"He's played tremendous the last couple weeks," said Harrington of Samuel. "He baited me into a throw in our first game and made a terrific play on that first interception he had on us last time, and he's a heck of a player. But it doesn't factor in [to our game plan.] I rarely think of the players that are out there. If you start worrying about throwing at somebody or throwing away from somebody - but especially about throwing away from somebody - then you're going to get yourself into trouble."
Another contributor to Harrington's improved confidence was Miami's last win in Detroit.
"It felt pretty good to play the way I did in front of those fans and in that stadium really," said Harrington stopping short of uttering any anti-Lions remarks. "Because it was just nice to have that feeling at Ford Field."
No doubt it did feel good to win at Ford Field, which is something Harrington only did 13 times during his four-year tenure with the Lions.
"I mean I got beat up in Detroit for four years," Harrington admitted. "And I got beat up from all different areas. I felt like I was constantly having to defend myself. And when you get into that position, you start to doubt yourself. And that's what started to happen.
"I'm working my way back, I think is the best way to put it. I guess there are still things that I'm trying to shake off from Detroit. It wasn't a very good experience. It wasn't a very positive experience, and it has left a lasting impression on me. However, there are things that I've taken from that that have helped me grow as a player and I need to continue to use those and continue to become the player that I knew I could be."
A win over the Patriots this weekend would be huge for Harrington's already bolstered confidence. Not only would it keep the door to the playoffs open for the Dolphins and raise Harrington's record with Miami above .500, but it would also mean besting one of the game's most confident players.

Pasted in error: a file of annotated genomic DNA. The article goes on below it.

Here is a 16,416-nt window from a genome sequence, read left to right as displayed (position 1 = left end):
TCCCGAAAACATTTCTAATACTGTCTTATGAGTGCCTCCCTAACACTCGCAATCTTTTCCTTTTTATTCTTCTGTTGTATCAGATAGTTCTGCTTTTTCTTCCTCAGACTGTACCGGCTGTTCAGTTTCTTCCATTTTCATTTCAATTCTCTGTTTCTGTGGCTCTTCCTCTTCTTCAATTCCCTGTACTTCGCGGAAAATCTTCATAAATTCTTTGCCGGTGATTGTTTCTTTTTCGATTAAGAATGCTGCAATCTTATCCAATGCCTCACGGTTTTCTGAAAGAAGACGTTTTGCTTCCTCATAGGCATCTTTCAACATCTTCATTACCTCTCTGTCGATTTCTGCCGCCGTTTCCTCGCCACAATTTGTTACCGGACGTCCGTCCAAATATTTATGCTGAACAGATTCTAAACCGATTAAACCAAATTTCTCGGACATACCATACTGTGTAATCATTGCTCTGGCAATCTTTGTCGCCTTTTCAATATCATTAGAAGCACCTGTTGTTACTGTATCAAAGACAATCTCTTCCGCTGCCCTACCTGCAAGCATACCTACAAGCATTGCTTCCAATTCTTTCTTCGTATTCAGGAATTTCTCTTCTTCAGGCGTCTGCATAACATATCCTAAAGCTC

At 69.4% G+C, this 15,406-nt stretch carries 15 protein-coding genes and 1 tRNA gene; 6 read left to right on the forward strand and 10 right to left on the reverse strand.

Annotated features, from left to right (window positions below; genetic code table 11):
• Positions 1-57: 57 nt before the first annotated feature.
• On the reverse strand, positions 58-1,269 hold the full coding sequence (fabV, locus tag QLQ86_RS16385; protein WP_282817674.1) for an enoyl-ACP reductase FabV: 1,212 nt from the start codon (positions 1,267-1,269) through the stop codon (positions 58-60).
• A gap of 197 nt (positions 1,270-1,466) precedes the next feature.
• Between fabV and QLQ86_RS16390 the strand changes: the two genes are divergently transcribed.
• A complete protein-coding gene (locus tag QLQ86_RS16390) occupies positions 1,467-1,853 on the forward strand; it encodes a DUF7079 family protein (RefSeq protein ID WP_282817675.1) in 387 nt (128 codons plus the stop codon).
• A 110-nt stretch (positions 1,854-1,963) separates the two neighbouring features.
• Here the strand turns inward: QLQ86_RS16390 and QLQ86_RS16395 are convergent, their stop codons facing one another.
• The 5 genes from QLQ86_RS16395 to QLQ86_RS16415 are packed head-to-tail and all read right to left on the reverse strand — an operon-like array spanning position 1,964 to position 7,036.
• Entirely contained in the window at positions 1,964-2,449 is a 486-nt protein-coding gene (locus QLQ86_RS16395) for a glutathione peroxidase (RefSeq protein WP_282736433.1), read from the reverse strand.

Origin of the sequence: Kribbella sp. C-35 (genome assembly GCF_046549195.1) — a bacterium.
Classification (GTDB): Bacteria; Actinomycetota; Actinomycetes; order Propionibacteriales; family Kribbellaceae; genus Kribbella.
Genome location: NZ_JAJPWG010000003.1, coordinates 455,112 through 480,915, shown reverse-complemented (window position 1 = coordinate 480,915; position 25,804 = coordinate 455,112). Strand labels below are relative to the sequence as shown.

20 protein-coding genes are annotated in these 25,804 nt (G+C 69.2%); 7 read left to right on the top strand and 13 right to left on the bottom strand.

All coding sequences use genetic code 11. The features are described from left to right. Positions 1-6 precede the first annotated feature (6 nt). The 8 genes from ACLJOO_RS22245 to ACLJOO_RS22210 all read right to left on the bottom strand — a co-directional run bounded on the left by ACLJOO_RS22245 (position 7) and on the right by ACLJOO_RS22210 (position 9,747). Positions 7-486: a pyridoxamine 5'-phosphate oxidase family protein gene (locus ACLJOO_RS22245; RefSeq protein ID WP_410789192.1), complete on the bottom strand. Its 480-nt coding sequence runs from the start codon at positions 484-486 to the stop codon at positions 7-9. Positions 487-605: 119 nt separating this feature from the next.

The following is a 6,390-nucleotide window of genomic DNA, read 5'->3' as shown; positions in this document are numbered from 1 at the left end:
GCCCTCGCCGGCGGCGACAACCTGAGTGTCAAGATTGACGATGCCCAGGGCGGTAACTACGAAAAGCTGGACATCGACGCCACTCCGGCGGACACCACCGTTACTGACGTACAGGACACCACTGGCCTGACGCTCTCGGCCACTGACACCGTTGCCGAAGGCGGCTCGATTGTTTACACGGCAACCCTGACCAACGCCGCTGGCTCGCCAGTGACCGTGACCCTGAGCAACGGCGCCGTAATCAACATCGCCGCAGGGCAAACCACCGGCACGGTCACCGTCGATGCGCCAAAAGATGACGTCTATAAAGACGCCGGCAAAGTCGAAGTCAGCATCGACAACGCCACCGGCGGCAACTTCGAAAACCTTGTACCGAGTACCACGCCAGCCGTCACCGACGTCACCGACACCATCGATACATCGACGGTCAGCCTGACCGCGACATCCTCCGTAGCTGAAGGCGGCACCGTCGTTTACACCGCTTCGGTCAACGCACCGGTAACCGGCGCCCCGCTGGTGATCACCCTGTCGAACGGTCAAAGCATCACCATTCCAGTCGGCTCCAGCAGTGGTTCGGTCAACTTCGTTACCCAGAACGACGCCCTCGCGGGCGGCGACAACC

"Somebody asked me today why Tom Brady has the success that he does and I said, 'Absolutely, no doubt in my mind it's because of confidence.' And he has every reason to be one of if not the most confident guy in the league, because he's had success. I mean he's done it. He's done it over and over," said Harrington.
Mickens makin' his return
The Patriots signed veteran defensive back Ray Mickens on Monday while simultaneously announcing that safety Eugene Wilson had been placed on injured reserve. Wilson had been plagued by a hamstring injury all season, and it kept him out of eight of the last nine games.
Mickens is in his 11th NFL season and has previously played for the New York Jets (1996-04) and Cleveland Browns (2005). The 5-foot-8-inch, 180-pound defensive back has played in 142 career games with 36 starts and has recorded 398 tackles (311 solo), including 6.0 sacks, 11 interceptions, 92 passes defensed, four forced fumbles, four fumble recoveries and 30 special teams tackles. Last season, with the Cleveland Browns, Mickens played in all 16 games and finished third on the team with 13 passes defensed.
Mickens re-signed with the Jets this offseason, but was released during the final roster cut-downs at the beginning of September.